Taking a good siesta has a few advantages, but how should you take a restorative siesta? What is the ideal length for a siesta? Find our advice
At work or on holiday, there are multiple benefits to a siesta . A short break can be the equivalent of around three hours of sleep. A siesta at work for instance, lets us improve our mental and physiological performances and also our immunity defences. Setting aside a sleep time during the day also helps to stimulate the concentration and the memory, and to therefore stay sharp all day long.
However the siesta is not a set idea in every culture. In Japan, it is highly thought of, particularly in the world of work. The “inemuri”, sleeping while one is present, in its literal translation, is a current practice for theJapanese. Sleeping during working time proves that you are exerting yourself. In France, this practice would be seen as the opposite. But customs change. A good number of companies concerned with the well-being of their employees create a "break room" to allow everyone to relax "se détendre".
To find out the perfect moment for a siesta, we just have to look at its etymology. "Siesta" comes from the Latin sexta hora, la "sixth hour", which, for the Romans, was at midday. In French culture, the right time is considered to be the moment after lunch, in other words 1pm to 3pm. A siesta therefore promotes good digestion.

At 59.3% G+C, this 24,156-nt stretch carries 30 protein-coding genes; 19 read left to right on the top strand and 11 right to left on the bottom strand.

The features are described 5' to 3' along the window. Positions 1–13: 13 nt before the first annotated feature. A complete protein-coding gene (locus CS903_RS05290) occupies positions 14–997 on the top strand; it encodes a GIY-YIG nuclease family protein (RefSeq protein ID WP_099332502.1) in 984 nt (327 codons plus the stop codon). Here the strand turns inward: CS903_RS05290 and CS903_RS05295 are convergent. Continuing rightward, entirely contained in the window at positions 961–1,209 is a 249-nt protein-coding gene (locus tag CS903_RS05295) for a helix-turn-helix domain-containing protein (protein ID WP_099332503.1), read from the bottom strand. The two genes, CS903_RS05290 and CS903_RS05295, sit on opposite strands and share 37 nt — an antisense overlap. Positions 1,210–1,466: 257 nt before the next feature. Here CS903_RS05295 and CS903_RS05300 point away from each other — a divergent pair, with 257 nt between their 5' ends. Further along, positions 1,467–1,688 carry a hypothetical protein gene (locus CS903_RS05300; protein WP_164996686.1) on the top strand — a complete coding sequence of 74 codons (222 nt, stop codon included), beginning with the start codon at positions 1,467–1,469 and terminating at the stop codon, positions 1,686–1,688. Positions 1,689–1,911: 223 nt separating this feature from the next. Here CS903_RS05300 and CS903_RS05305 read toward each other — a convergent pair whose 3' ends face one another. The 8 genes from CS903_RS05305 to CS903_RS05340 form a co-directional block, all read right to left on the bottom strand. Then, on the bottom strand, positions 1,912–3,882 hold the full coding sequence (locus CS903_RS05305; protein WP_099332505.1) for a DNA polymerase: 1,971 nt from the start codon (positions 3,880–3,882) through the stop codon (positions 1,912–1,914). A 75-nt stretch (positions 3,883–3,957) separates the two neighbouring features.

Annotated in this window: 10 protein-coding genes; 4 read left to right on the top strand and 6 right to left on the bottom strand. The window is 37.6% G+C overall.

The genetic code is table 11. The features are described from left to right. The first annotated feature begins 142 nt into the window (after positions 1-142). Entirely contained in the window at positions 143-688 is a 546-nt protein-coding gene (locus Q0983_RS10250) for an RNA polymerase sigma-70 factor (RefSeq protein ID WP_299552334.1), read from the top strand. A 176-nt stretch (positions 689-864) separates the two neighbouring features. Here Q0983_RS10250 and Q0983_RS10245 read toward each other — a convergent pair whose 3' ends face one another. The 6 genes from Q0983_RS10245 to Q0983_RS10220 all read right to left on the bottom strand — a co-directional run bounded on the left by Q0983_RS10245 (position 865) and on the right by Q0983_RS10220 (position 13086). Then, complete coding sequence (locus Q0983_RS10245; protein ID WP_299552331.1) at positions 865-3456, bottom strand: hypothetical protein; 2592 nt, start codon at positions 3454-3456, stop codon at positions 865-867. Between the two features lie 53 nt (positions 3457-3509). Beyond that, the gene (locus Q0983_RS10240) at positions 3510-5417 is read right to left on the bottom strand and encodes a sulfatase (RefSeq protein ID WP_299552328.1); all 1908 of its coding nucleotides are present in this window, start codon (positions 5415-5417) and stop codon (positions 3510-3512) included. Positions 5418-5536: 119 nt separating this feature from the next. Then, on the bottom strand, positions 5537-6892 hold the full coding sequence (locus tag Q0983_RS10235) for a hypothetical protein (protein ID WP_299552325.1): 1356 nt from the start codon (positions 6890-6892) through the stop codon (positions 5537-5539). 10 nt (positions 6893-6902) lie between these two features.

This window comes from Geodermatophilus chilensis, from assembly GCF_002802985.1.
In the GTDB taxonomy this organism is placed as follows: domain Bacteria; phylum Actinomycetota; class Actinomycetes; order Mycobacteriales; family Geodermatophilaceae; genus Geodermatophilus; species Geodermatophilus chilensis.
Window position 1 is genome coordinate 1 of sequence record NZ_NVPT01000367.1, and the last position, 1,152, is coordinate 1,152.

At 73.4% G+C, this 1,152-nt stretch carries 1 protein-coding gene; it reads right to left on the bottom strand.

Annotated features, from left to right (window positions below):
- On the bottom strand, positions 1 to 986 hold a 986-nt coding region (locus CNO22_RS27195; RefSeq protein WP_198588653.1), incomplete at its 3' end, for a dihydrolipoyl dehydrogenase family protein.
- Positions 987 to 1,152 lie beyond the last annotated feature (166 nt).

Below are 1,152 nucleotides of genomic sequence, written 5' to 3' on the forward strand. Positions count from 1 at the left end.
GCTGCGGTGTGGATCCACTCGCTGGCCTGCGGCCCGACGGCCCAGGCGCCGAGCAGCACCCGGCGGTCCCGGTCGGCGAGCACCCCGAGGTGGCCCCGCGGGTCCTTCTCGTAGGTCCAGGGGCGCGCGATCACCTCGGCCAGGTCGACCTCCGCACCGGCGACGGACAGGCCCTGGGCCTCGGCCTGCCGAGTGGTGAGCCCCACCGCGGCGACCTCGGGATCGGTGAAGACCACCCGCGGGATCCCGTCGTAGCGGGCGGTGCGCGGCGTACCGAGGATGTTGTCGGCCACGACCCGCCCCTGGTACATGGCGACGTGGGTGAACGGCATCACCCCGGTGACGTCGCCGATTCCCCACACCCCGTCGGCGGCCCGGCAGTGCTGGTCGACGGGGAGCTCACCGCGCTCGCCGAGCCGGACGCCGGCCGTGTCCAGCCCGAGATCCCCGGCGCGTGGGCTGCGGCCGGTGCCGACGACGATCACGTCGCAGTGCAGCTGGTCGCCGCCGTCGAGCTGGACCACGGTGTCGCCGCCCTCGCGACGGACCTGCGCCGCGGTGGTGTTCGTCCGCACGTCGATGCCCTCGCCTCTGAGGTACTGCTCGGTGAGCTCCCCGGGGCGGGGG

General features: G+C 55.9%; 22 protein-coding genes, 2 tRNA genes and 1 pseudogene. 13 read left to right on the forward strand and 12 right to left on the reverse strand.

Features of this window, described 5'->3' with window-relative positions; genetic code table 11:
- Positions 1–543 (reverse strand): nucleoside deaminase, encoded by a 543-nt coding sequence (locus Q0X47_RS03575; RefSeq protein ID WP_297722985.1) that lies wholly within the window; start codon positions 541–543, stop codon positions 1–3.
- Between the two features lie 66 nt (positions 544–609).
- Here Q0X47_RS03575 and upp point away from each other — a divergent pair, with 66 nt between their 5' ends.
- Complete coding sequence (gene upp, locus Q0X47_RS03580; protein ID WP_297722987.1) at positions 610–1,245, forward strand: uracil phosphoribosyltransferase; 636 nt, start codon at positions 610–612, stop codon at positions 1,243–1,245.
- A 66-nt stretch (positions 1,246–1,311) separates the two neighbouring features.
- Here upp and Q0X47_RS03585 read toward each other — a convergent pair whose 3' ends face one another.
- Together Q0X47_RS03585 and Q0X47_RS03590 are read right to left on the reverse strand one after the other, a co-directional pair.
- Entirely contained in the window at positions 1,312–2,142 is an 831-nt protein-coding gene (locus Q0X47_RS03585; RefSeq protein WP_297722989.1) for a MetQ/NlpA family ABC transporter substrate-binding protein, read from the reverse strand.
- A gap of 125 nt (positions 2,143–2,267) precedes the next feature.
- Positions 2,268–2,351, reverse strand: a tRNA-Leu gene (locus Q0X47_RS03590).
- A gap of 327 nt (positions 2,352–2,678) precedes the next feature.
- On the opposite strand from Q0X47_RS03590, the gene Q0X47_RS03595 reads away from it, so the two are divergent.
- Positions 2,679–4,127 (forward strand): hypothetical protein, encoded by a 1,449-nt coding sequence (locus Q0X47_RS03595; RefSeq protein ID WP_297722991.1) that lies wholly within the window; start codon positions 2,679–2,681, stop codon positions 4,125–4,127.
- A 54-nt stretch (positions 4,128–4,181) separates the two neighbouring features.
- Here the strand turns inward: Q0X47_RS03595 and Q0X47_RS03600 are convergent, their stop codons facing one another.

It is important to decide on a quiet space to have a rest. This does not have to mean complete silence. The sounds of nature can help you to relax, unlike the harsh sounds of the town or city. The aim is to combine relaxation of the body and mind. It is even possible to play some gentle music at a low volume.
The same goes for light. Natural light will not prevent sleep, but you should avoid the direct glare of the sun. In the summer, it is beneficial to rest in the shade of a tree or under a parasol. While some people are used to sleeping in complete darkness, when taking a siesta it is better to avoid drawing the curtains if they block out too much light, as there is the risk that the brain believes it to be night-time.
Check that the temperature is neither too hot or too cold. Choose a cool environment of around 18 °C. Cover up with a light blanket. Even if the air may seem chilly, getting warmer will actually lead to a disturbance in the structure of sleep, which is shown by an increase in intra-sleep awakenings and a fragmentation of REM sleep which is harmful to rest.
As for the position in which to sleep, it is best to be lying down or semi-lying. In order to prevent the temptation of a long siesta, avoid lying down on your bed, and choose a sun lounger on a covered terrace or a relax chair for example. Avoid using a pillow as it raises the head and neck and lightly stresses the body. It is better to opt for a horizontal position, or eve with the legs slightly raised in the zero gravity position, with the thighs and chest forming an angle of 127°. The position of the hands also plays a part. Ideally, the palms should face up in order to help the body to relax.